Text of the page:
To the 1.3 billion ethnic Chinese living around the globe – roughly a fifth of the world’s population – the Lunar New Year is the mother of all celebrations. Cantonese people take things up a few notches and, over the centuries, have developed a suite of regimented festivities that render the Twelve Days of Christmas dull by comparison.
|My cherry tree this year|
In Hong Kong, the sanctuary where Cantonese customs are preserved and refined, our new year tradition is a combination of Christmas (the customs of exchanging gifts and putting up a decorated tree in the living room), Thanksgiving (the all-important family dinner no matter how busy or far away we are), Halloween (the get-out-of-jail-free-card for children to gorge on unlimited candy) and, of course, the Gregorian calendar New Year (the sense of renewal that compels us to draw up a list of resolutions)...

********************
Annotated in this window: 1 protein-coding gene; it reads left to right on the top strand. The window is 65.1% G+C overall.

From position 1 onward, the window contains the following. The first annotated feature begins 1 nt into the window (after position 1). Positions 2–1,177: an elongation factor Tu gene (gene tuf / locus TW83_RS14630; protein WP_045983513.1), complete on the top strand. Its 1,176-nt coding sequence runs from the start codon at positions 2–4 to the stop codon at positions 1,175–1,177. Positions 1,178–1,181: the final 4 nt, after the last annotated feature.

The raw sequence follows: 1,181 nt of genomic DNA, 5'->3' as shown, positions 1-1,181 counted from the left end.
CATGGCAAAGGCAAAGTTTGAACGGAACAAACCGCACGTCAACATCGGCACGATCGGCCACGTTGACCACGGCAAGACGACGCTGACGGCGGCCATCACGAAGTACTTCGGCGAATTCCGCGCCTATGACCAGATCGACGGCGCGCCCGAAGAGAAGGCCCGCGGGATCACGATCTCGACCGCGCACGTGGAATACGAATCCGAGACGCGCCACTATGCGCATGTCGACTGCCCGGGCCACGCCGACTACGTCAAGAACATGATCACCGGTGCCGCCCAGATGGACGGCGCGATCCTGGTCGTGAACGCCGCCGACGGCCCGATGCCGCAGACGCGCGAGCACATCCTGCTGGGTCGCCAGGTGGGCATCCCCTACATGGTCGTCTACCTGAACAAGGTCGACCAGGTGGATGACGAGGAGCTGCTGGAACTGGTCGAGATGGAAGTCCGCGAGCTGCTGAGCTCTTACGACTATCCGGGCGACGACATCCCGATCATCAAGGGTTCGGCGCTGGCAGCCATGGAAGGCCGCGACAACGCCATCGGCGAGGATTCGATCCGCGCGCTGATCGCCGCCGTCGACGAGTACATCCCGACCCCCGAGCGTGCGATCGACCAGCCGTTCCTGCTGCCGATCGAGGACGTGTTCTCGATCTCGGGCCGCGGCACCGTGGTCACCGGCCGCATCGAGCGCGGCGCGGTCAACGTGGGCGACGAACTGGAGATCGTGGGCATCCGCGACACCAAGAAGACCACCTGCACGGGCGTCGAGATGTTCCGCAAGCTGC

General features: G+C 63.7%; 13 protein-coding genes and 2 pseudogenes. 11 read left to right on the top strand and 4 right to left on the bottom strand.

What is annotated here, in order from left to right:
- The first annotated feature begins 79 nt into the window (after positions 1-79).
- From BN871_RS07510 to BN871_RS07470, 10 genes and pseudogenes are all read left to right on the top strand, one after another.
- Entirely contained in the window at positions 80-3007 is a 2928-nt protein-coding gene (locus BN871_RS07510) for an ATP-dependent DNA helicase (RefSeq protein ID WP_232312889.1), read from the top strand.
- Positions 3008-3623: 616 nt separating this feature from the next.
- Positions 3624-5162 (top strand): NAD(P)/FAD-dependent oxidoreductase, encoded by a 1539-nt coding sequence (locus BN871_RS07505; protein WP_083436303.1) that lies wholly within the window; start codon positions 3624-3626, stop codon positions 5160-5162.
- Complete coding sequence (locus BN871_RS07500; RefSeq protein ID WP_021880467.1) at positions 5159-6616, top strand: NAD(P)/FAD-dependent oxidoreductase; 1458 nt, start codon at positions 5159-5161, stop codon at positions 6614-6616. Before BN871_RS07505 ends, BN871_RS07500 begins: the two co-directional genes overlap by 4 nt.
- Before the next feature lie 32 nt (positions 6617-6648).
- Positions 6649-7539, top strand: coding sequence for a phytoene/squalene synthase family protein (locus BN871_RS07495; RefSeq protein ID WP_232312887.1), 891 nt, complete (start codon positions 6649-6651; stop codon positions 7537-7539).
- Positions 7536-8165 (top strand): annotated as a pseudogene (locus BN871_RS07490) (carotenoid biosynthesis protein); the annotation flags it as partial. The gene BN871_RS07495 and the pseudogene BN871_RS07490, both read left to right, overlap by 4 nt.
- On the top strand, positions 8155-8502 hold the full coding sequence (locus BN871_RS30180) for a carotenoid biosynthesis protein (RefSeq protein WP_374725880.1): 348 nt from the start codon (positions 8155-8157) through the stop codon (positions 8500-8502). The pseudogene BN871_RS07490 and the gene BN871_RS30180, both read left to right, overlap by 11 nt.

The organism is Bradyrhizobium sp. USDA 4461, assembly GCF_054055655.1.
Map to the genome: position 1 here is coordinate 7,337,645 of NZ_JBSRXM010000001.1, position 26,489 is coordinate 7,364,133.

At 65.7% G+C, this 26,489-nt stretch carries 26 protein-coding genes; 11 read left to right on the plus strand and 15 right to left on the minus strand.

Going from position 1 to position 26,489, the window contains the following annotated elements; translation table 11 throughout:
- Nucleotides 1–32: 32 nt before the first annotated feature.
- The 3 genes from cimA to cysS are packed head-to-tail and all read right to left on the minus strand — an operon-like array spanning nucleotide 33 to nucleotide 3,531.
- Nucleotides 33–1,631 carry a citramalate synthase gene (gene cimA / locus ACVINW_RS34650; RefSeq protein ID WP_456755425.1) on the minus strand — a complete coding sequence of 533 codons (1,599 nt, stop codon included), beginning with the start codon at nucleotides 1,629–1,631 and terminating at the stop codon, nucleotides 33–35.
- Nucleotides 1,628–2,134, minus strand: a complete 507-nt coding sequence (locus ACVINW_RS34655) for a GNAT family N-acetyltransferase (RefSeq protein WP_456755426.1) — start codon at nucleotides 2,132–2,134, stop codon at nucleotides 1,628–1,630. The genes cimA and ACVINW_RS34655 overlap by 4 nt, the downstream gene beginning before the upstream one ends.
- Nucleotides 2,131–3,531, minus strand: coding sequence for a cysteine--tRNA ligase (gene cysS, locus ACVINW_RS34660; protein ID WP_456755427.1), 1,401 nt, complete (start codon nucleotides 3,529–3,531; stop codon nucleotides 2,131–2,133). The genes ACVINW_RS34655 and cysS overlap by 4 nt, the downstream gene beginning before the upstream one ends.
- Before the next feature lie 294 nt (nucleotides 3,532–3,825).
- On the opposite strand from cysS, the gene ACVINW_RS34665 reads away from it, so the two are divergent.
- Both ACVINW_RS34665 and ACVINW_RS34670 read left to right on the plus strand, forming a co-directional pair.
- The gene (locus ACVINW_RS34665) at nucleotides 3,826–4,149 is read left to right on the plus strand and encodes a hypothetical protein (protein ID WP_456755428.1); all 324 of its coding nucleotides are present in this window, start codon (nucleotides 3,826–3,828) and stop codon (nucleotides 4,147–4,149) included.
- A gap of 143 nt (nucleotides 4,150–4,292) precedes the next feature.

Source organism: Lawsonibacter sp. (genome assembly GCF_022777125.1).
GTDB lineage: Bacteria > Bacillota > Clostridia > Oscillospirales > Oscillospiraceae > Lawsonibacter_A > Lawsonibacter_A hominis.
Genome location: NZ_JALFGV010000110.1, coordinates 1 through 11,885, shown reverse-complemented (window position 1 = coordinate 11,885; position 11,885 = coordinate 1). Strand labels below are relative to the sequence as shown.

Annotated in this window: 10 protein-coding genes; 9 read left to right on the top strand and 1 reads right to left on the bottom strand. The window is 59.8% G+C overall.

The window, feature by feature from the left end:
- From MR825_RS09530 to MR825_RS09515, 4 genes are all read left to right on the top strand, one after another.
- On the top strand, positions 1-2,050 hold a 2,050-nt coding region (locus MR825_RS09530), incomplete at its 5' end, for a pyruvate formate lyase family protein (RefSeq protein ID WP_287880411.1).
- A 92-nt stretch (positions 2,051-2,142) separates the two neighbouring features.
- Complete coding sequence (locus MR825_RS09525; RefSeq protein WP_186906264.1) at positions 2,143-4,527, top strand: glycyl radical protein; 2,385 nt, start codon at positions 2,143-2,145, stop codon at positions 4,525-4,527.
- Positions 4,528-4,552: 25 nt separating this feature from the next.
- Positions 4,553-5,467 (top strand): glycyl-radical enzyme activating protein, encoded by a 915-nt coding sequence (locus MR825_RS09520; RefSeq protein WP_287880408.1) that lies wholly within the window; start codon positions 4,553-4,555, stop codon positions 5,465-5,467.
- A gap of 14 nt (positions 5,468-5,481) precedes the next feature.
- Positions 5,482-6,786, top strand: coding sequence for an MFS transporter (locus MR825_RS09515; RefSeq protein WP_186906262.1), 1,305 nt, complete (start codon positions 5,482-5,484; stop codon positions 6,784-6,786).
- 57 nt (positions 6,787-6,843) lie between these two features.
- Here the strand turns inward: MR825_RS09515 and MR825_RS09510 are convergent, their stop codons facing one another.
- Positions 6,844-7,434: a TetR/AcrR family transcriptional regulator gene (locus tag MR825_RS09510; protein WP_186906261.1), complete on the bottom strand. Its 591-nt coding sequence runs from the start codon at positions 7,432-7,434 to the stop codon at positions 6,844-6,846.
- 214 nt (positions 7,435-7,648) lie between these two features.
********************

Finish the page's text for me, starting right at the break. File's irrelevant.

Read the rest of this essay in No City for Slow Men, available at major bookstores in Hong Kong and at Blacksmith Books.
|No City for Slow Men|